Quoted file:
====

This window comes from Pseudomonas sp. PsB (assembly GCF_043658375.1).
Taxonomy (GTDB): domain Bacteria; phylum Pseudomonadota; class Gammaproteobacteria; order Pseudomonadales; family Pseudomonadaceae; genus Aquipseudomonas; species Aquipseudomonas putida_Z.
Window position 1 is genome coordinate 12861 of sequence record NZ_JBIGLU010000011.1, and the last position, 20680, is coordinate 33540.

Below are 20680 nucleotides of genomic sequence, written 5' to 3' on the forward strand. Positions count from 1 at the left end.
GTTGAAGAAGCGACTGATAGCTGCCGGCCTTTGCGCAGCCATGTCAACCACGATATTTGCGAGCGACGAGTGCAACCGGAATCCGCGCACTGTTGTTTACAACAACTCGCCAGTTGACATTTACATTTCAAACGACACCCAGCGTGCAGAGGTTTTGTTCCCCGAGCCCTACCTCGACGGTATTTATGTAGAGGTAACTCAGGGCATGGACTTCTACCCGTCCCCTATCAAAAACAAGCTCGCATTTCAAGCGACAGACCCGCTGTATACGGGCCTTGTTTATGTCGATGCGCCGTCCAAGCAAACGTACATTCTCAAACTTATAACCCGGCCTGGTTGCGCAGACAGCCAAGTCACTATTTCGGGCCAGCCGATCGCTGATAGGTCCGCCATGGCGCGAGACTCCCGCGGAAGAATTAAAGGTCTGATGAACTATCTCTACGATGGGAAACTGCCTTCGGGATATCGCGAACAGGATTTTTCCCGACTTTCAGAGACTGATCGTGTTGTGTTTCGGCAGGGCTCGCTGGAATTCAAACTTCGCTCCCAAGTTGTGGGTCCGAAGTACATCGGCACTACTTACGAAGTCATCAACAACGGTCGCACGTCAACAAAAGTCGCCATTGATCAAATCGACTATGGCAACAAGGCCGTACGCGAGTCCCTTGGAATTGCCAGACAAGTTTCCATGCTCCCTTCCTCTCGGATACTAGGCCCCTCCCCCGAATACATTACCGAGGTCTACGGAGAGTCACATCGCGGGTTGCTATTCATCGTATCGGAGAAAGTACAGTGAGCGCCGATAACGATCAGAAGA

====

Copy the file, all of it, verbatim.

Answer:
This window comes from Pseudomonas sp. PsB (assembly GCF_043658375.1).
Taxonomy (GTDB): domain Bacteria; phylum Pseudomonadota; class Gammaproteobacteria; order Pseudomonadales; family Pseudomonadaceae; genus Aquipseudomonas; species Aquipseudomonas putida_Z.
Window position 1 is genome coordinate 12861 of sequence record NZ_JBIGLU010000011.1, and the last position, 20680, is coordinate 33540.

Below are 20680 nucleotides of genomic sequence, written 5' to 3' on the forward strand. Positions count from 1 at the left end.
GTTGAAGAAGCGACTGATAGCTGCCGGCCTTTGCGCAGCCATGTCAACCACGATATTTGCGAGCGACGAGTGCAACCGGAATCCGCGCACTGTTGTTTACAACAACTCGCCAGTTGACATTTACATTTCAAACGACACCCAGCGTGCAGAGGTTTTGTTCCCCGAGCCCTACCTCGACGGTATTTATGTAGAGGTAACTCAGGGCATGGACTTCTACCCGTCCCCTATCAAAAACAAGCTCGCATTTCAAGCGACAGACCCGCTGTATACGGGCCTTGTTTATGTCGATGCGCCGTCCAAGCAAACGTACATTCTCAAACTTATAACCCGGCCTGGTTGCGCAGACAGCCAAGTCACTATTTCGGGCCAGCCGATCGCTGATAGGTCCGCCATGGCGCGAGACTCCCGCGGAAGAATTAAAGGTCTGATGAACTATCTCTACGATGGGAAACTGCCTTCGGGATATCGCGAACAGGATTTTTCCCGACTTTCAGAGACTGATCGTGTTGTGTTTCGGCAGGGCTCGCTGGAATTCAAACTTCGCTCCCAAGTTGTGGGTCCGAAGTACATCGGCACTACTTACGAAGTCATCAACAACGGTCGCACGTCAACAAAAGTCGCCATTGATCAAATCGACTATGGCAACAAGGCCGTACGCGAGTCCCTTGGAATTGCCAGACAAGTTTCCATGCTCCCTTCCTCTCGGATACTAGGCCCCTCCCCCGAATACATTACCGAGGTCTACGGAGAGTCACATCGCGGGTTGCTATTCATCGTATCGGAGAAAGTACAGTGAGCGCCGATAACGATCAGAAGA